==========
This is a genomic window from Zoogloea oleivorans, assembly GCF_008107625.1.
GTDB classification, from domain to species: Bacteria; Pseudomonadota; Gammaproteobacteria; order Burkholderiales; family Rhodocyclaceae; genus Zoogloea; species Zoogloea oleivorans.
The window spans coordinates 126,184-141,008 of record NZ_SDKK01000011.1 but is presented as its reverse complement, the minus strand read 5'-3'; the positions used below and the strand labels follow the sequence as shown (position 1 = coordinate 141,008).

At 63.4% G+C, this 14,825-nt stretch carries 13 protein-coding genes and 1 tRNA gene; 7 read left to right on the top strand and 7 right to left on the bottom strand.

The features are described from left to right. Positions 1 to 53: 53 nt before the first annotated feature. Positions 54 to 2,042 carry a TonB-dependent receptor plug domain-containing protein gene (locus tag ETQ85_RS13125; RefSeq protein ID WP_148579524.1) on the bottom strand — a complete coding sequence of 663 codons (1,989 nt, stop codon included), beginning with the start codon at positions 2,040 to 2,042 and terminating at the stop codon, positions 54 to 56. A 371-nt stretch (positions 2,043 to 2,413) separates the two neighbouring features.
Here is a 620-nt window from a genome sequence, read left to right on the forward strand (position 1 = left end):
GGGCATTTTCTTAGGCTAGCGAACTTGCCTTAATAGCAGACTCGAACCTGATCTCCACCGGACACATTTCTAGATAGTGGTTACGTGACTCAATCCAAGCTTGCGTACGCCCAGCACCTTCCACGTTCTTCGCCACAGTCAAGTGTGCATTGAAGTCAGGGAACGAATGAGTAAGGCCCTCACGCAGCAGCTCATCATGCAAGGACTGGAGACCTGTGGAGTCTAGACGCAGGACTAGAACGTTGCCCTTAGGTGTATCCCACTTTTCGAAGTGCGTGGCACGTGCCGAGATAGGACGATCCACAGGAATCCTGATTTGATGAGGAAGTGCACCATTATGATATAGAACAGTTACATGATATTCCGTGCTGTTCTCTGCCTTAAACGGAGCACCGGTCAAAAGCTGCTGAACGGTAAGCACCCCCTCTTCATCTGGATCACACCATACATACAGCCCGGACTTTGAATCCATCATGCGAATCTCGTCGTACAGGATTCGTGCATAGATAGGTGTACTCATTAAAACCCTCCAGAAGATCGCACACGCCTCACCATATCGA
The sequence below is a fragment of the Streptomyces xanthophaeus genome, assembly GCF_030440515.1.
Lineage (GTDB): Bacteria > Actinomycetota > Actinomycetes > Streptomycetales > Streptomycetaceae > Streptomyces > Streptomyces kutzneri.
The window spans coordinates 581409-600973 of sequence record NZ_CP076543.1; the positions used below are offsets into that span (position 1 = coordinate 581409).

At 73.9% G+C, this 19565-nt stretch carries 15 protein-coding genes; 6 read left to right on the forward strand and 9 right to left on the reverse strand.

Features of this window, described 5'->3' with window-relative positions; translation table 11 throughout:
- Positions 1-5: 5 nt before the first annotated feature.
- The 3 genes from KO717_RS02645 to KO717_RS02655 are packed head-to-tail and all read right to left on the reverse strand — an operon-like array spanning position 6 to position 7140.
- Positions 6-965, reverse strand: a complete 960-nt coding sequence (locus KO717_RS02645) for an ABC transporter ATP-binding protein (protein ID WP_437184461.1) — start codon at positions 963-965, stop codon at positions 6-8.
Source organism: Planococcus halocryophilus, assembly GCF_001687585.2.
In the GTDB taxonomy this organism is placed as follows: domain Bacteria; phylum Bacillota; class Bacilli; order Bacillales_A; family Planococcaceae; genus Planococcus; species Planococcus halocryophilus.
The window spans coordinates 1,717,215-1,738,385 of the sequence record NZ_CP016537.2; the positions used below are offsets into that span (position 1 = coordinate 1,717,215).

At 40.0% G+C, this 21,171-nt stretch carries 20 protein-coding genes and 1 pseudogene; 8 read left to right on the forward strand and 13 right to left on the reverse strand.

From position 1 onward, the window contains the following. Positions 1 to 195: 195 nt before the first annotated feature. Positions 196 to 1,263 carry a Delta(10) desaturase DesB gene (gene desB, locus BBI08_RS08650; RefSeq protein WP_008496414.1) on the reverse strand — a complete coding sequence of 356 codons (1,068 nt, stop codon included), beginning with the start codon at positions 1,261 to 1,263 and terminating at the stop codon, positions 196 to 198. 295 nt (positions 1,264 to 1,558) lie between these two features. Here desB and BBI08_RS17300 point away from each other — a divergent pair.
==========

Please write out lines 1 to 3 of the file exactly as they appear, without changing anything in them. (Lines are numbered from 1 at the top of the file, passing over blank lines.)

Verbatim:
This is a genomic window from Zoogloea oleivorans, assembly GCF_008107625.1.
GTDB classification, from domain to species: Bacteria; Pseudomonadota; Gammaproteobacteria; order Burkholderiales; family Rhodocyclaceae; genus Zoogloea; species Zoogloea oleivorans.
The window spans coordinates 126,184-141,008 of record NZ_SDKK01000011.1 but is presented as its reverse complement, the minus strand read 5'-3'; the positions used below and the strand labels follow the sequence as shown (position 1 = coordinate 141,008).